Star Gazer Comet Hale-Bopp brings a bonanza for Herman Heyn, who has been peddling the night sky for years.


March 28, 1997|By Janice D'Arcy | Janice D'Arcy,CONTRIBUTING WRITER

The Sunday sky is deepening into dark blue; the breeze is turning bitter. A crowd a dozen thick and growing is huddled around the eastern corner of Thames and Broadway. In the middle is a man in drooping corduroys, black Reeboks and a tattered sweater. Herman Heyn is in his glory.

The self-named Street Corner Astronomer, a neighborhood fixture in Fells Point since he first set up his 8-inch Meade Schmidt-Cassegrain telescope a decade ago, is basking in the hype of Hale-Bopp, one of the brightest comets to streak through the sky in recent history. On this particular evening, it is a mere 123 million miles from Earth -- the closest it will come. And it's coinciding with a separate celestial phenomenon, a lunar eclipse.

But Hale-Bopp is the star of the night: a tight bright ball with a fan-shaped tail, looking exactly as one imagines a comet to look. It has become a media darling, receiving saturation coverage in newspapers and on television.

"It's like my own billion-dollar publicity campaign," says Heyn, who suggests a contribution of $1 for a look through his prized possession.

Sometimes he and his telescope stand outside, idle for hours, usually he has to sell himself by calling out his trademark "Have a look!" But tonight Heyn barely has time to assemble his telescope before potential stargazers form a line, fishing for singles in their wallets. Public interest in Hale-Bopp is translating to a boom in business.

Everyone, it seems, wants a piece of the heavens.

"It's something I can tell friends at parties or like playing trivia. I saw the comet," says Alex McNamee, a Fells Point reveler waiting for his peek through the telescope.

In the two hours that the sky is dark and clear, scores of strollers, conventioneers, partyers and many Heyn devotees glimpse the decade's most talked about comet. And with every stargazer come questions: "What's the tail made of?" (gas and dust) "Why's it wavy?" (the rippling is caused by the rotation of the nucleus) "How fast is it going?" (40,000 mph) "Isn't there supposed to be some comet or something out tonight?" (yes, come have a look!)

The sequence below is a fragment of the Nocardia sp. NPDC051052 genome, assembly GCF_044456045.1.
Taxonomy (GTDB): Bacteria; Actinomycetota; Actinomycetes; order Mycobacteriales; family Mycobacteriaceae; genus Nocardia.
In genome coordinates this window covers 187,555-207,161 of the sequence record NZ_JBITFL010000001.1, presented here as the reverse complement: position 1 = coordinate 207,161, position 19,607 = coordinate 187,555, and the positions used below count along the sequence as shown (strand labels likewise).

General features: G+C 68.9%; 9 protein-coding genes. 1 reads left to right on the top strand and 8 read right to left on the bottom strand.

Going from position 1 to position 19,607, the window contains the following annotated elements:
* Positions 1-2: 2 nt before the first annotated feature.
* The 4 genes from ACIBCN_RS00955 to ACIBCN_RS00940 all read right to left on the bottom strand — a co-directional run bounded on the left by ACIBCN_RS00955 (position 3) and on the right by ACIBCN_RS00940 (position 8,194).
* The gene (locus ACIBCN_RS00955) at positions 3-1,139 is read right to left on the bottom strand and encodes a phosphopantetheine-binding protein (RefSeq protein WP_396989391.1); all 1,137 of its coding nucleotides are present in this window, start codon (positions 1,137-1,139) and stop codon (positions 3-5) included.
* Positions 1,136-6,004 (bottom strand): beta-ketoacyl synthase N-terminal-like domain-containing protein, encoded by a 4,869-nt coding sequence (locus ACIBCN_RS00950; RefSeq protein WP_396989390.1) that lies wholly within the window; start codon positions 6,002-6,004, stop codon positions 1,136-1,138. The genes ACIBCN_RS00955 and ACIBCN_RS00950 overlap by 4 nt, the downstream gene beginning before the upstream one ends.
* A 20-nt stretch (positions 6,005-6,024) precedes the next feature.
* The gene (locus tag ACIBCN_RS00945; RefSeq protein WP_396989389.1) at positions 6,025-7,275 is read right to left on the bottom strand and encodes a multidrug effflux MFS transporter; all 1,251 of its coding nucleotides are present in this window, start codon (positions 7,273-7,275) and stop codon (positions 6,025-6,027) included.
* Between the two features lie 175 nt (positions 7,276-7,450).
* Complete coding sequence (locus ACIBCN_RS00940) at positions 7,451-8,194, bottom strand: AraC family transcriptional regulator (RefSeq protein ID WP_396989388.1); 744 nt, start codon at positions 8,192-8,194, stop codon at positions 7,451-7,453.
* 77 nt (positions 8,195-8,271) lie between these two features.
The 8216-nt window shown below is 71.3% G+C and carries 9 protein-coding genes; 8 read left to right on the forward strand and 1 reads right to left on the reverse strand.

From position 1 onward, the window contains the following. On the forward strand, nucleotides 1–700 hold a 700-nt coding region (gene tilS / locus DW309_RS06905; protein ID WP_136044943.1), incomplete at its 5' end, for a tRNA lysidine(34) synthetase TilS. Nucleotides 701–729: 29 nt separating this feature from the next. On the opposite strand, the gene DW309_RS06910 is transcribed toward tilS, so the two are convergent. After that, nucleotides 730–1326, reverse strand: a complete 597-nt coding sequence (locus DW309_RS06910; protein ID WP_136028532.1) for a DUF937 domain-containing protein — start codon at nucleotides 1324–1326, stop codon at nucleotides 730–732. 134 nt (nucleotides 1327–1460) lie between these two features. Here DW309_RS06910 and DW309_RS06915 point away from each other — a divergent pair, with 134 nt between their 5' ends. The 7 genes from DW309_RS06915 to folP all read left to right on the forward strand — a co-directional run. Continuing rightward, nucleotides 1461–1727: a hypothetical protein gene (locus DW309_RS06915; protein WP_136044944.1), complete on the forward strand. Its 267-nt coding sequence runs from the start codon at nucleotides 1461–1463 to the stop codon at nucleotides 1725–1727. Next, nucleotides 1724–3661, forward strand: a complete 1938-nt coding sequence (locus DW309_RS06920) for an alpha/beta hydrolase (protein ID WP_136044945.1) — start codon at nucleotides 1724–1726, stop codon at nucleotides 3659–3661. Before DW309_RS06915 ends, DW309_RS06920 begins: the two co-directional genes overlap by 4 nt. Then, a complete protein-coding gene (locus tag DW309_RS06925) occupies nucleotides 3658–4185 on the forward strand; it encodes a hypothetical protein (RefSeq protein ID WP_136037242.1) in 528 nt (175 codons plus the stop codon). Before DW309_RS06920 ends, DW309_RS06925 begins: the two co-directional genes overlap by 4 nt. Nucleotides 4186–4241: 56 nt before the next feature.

Heyn repeats the answers over and over.

"I think of it like Broadway. Those actors have to get on stage every night and say the same things over and over. I'm like that, I don't get tired of it. I like it," Heyn says, his voice a bit raspy from hours of chatter.

His own passion for the sky is undeniable. Early in the evening he stops mid-sentence and points eastward toward a pink glob, "Ohhh look at that beautiful moon." Later he takes every chance he can to steal looks at the comet himself. That love of the stars was first inspired by an assignment to find the Big Dipper in Ms. Wicker's 8th-grade science class at Garrison Junior High. As the Street Corner Astronomer, he not only earns a little cash, but gets to introduce others to the marvels of Ms. Wicker's science class.

"I'd say I do it 50-50. Half for the money, and half to share the stars. But if somebody were to come up to me and say they got their Ph.D or went to college for astronomy because they first got interested in the stars and planets here, well, that would make this really worthwhile."

Heyn himself had a difficult time in school, struggling through with what he now believes were learning disabilities. He liked science, but left college before earning a degree. By his own account, the Baltimore native has had every kind of job, from T-shirt salesman to substitute teacher. Now, between his Social Security checks and income from his home photography business, he depends on his street-corner contributions for about half his income.

In that sense, Hale-Bopp has been a godsend. Physically, however, the comet's mass following is taking its toll on Heyn.

"To tell you the truth, I was excited about last year's comet, Hyakutake. I came out every night for that, really pushed myself. I didn't need another comet so soon. I could have waited a couple of years."

At 66, the demands of a night on the street are getting increasingly difficult to endure. Heyn's long, curly, gray hair and weathered skin suggest his age, but his energy and physique do not. At 5-foot-10 and about 165 pounds, he credits a high school and college swimming career for his sturdy frame. His stamina, he says, comes from biking around town every day and a semi-vegetarian diet.

But a night of work often means standing outside during the coldest hours of the day, constantly cheerful, constantly talking. On Saturday, he decided to stay home when he heard the temperature would plummet. That decision disappointed more than a few of his regulars. "Where were you last night?" was as frequently asked the next evening as any other question.

He says he'll stick with his gig as long as he can lift his 42-pound telescope, but admits that he is slowing down.

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